For my money no, but I love writing that lets me understand, even if it's only a little, this kind of passionate obsession:
It was stunning. The glass gave off the most decadent, gorgeous perfume imaginable. There was a kaleidoscopic quality to the nose, with each spin of the glass coaxing forth a new aroma. In no particular order, I smelled hazelnuts, lemons, apples, pears, marzipan, oatmeal, lanolin, petroleum, honey, flowers, toasted oak, and mint. All of these scents were perfectly delineated, yet they also somehow added up to a seamless whole. On the palate, the wine had a rich, oily texture and a Platonic balance of fruit and acidity, all backed by a steel rod of minerality. Think of your favorite painting, or favorite novel, or favorite piece of music--this was it in liquid form.
Another guilty pleasure: self-indulgent science fiction novels. This is an amateur one, so it's even more self-indulgent than usual. (I'll just say that the hero ends up with a harem of alien women and leave it at that.) That's why it's a guilty pleasure.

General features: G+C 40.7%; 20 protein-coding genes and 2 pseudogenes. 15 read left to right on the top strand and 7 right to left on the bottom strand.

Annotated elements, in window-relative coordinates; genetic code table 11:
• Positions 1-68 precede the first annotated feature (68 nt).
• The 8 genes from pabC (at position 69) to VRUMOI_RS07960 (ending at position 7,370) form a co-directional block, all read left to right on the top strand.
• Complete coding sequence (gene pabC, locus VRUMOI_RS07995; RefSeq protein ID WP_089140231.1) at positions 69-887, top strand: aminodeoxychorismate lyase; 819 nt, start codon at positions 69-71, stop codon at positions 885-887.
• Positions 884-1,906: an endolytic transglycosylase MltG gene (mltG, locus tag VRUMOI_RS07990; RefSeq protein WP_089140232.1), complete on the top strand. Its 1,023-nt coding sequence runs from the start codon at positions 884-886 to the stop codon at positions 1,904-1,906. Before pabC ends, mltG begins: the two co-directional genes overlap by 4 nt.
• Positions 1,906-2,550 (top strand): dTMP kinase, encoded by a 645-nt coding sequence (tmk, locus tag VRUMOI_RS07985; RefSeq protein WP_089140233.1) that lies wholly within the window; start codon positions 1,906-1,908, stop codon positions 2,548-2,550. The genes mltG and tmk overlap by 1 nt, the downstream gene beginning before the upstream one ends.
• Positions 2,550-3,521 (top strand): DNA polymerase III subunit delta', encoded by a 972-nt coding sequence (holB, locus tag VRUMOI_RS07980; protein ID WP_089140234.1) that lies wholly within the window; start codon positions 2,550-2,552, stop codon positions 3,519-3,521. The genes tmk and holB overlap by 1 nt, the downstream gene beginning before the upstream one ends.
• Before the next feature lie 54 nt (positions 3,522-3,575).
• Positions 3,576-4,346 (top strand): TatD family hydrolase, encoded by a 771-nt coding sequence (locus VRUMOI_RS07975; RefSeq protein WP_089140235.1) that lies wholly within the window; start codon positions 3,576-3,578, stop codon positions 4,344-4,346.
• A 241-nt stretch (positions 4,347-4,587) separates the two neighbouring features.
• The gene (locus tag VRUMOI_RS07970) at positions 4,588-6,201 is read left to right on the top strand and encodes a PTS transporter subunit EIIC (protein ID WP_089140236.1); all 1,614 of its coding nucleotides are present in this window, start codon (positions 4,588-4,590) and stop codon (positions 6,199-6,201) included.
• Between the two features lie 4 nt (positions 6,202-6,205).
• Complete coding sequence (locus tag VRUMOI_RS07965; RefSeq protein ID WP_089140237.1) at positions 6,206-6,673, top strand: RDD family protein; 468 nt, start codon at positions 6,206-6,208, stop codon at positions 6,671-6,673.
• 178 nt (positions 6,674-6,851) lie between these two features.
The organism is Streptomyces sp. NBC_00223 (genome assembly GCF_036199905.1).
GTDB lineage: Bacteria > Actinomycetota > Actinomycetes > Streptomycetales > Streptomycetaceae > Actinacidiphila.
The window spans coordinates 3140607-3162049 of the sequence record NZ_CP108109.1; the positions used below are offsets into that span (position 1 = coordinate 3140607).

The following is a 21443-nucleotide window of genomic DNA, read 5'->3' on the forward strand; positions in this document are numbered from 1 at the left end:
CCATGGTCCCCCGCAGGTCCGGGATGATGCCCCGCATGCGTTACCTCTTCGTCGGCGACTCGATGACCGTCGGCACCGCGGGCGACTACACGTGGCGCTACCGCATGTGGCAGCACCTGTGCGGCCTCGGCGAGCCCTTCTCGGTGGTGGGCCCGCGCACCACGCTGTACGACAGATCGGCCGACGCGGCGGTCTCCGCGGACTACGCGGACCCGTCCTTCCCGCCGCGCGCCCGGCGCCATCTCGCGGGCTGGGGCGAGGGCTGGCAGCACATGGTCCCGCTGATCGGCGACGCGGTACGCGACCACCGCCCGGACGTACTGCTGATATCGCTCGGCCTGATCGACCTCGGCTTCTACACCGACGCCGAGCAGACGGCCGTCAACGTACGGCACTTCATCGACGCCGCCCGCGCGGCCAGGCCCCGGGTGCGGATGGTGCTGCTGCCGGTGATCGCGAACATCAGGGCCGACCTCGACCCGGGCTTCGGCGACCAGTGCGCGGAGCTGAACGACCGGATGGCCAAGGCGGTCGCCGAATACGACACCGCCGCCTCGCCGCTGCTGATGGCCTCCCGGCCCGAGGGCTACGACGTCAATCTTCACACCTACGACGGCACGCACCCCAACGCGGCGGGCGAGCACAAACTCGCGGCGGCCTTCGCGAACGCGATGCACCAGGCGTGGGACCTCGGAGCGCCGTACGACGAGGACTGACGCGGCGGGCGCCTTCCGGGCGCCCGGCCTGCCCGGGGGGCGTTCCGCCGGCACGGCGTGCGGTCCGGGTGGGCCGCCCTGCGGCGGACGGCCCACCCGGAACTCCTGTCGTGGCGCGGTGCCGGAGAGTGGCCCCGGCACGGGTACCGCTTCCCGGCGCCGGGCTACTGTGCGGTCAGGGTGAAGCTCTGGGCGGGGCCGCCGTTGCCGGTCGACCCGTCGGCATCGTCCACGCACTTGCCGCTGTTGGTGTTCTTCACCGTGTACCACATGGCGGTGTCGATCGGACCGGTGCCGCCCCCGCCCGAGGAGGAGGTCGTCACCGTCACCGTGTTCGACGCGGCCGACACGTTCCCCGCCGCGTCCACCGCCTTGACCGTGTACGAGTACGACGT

With (admittedly primitive) language auto-detection.
As we now know, the rebel Alliance was founded by Yoda, Obi-Wan Kenobi and Bail Organa. What can readily be deduced is that their first recruit, who soon became their top field agent, was R2-D2.
"The dynamic is completely different from a clothed party. People are so conscious of how they're coming across that conversations end up being more sophisticated. You can't talk about how hot that chick was the other night."
Hooray! I can't wait.
The article covers much the same ground as the James Surowiecki piece in the New Yorker a couple of weeks ago, but they get mad props for uploading copies of the original papers.
Selfish in that it rewards other uploaders, not evil BitComet-selfish.
Magnetic fluids, liquids that turn solid when hit, materials that get thicker when stretched...